The black turned his head to nudge me, I patted him. “I should probably go get cleaned up,” I told him. He flicked an ear and nibbled my cuff. “Aww, thanks, I’m glad you don’t mind my face.” I sniffed and turned to go back to the house. I hoped I could sneak in—but there was no chance of that. Ayglos was leaning on the fence, waiting for me.
I walked toward him, embarrassed.
“You OK?” asked Ayglos as I slipped through the fence.
“Yes,” I let him pull me in for a hug, “I’m feeling better now.”
“Quill followed you here, then when Namal and I got up he told me where to find you,” explained my brother as we turned together for the house.
“Kind of him.”
“He’s a royal guard,” smiled Ayglos, “There was no way he was letting you disappear.”
“I meant to let me wail in peace—although I suppose our royal guard would have done that, too.” I desperately wanted to rub my face, but my hands were covered in horse-dirt and would only make matters worse. “I must look a sight.”
My brother snorted. “Any knight would leap to right the wrongs that caused your tears.”
I noticed that Ayglos had new clothes, too; fitted deep brown trousers and a shirt that was a dusky cherry tone. Like mine, they were good thick cloth, soft with wear. “You look nice,” I commented as we entered the yard.
“Ironsides is most generous,” replied my brother.
“Ayglos,” I stopped him before we could enter the house, “I was talking with Quill this morning—he said that Narya really is a sorceress—that Shyr Valla and her armies are truly gone without a trace.”
Ayglos turned back to look at me carefully. “He did?”
I nodded. “That is how Dalyn fell: Her armies were—disappeared—poof—and did not come to lift the siege. When no rescue came, the city fell.”
Ayglos considered this for a moment. Before he spoke I knew he had decided on skepticism. “There are any number of things that could have happened to that army,” he said at last. “Perhaps they joined her army,” He held up a hand to stop my protest, “Stranger things have happened. Though the city is a harder thing. Did Quill see it?”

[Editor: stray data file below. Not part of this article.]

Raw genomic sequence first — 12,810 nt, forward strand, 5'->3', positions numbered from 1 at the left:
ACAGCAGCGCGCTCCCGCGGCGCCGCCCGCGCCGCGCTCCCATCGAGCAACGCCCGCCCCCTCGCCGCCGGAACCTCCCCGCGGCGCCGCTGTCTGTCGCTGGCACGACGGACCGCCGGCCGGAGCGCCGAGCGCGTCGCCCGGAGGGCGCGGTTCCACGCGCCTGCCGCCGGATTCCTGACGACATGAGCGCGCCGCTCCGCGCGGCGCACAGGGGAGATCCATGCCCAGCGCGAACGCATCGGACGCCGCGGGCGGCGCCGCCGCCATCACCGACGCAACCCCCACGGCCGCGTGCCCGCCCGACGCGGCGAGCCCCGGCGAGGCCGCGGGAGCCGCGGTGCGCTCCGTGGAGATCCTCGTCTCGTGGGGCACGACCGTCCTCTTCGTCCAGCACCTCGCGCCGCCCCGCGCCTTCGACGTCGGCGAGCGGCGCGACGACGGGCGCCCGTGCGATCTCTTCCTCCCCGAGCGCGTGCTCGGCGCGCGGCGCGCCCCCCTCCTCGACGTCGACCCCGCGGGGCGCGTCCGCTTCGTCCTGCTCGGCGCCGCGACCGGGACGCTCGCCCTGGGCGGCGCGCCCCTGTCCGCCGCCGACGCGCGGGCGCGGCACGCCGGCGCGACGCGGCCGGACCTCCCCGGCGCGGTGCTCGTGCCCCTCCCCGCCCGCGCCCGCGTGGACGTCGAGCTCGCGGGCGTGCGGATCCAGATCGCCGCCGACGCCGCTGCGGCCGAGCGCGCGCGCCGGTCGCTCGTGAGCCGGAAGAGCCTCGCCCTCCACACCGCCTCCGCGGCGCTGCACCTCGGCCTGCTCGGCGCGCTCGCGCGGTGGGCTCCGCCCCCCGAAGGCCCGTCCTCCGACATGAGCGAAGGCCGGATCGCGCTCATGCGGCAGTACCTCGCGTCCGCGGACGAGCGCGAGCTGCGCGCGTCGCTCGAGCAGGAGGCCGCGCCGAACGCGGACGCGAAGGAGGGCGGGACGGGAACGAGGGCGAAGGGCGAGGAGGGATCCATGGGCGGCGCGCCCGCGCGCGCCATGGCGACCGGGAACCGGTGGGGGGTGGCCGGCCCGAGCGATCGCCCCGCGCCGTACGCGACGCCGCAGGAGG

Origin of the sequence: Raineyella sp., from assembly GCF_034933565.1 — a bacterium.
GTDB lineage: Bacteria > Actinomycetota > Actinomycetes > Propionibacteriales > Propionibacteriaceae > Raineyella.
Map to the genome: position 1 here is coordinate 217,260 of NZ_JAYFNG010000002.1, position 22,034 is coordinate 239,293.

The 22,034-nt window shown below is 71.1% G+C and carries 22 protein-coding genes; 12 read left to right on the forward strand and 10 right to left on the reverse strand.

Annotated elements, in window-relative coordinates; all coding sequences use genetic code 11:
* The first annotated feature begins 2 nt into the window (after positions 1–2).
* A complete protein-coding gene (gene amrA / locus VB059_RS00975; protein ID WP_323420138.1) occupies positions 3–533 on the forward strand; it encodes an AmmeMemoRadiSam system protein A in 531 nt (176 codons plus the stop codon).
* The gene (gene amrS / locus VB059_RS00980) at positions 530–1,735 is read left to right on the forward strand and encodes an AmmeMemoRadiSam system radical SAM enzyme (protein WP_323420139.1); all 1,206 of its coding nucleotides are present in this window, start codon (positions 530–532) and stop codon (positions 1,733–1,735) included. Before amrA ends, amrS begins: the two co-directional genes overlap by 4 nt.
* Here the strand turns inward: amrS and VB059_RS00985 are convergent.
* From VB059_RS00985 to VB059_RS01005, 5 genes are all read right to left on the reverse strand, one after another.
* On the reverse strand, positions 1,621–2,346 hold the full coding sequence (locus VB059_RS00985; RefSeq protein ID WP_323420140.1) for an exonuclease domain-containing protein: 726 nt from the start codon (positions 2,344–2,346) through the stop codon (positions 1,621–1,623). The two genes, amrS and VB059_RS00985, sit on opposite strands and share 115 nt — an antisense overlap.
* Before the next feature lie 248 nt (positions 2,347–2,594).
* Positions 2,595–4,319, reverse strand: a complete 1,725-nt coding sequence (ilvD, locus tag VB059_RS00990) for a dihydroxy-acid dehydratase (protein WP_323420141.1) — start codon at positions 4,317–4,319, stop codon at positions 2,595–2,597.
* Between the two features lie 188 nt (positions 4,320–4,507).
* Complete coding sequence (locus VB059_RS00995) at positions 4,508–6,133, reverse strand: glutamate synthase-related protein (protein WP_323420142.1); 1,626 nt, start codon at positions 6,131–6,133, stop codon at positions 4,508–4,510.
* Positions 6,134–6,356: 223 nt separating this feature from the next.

I closed my mouth. Quill hadn’t said he’d seen it himself, technically, though I was sure he had.
Ayglos knew he had won his point. “There now, nothing is certain. There is no use worrying.” He led the way into the house, and had the good grace to take me to the hallway where all our rooms were rather than to the main hall.
He left me at my room and I washed my hands and splashed more water on my face. Not feeling quite ready yet to face the others, I also unbraided and combed my hair before twisting it back into braids and curling these into buns at the back of my head. When I was finished I took a deep breath and walked back to the main hall.
When I arrived my brothers were standing, staring at one of Quill’s men, who was sitting on a bench with a weary slump that implied a hard ride and a recent arrival.
“You’re sure?” asked Namal.
The man nodded. “It looks like they had wagon trouble. The wheels were mismatched like they’d had to get new ones on their way.”
“But you’re sure it’s them?” repeated Ayglos.
The man nodded again.
Just then Quill entered the room from the kitchen door, carrying a tray with a porridge bowl and a mug. His eyes met mine and he nodded to me before going to his man and setting the tray down before him. “Here you are, well earned.”
The scout, for he clearly was, gratefully fell upon the porridge. I walked up to the table and my brother’s noticed me for the first time.
“Zare,” Namal turned to me and held out an arm. I stepped in to his embrace. “Zare, they found our family.”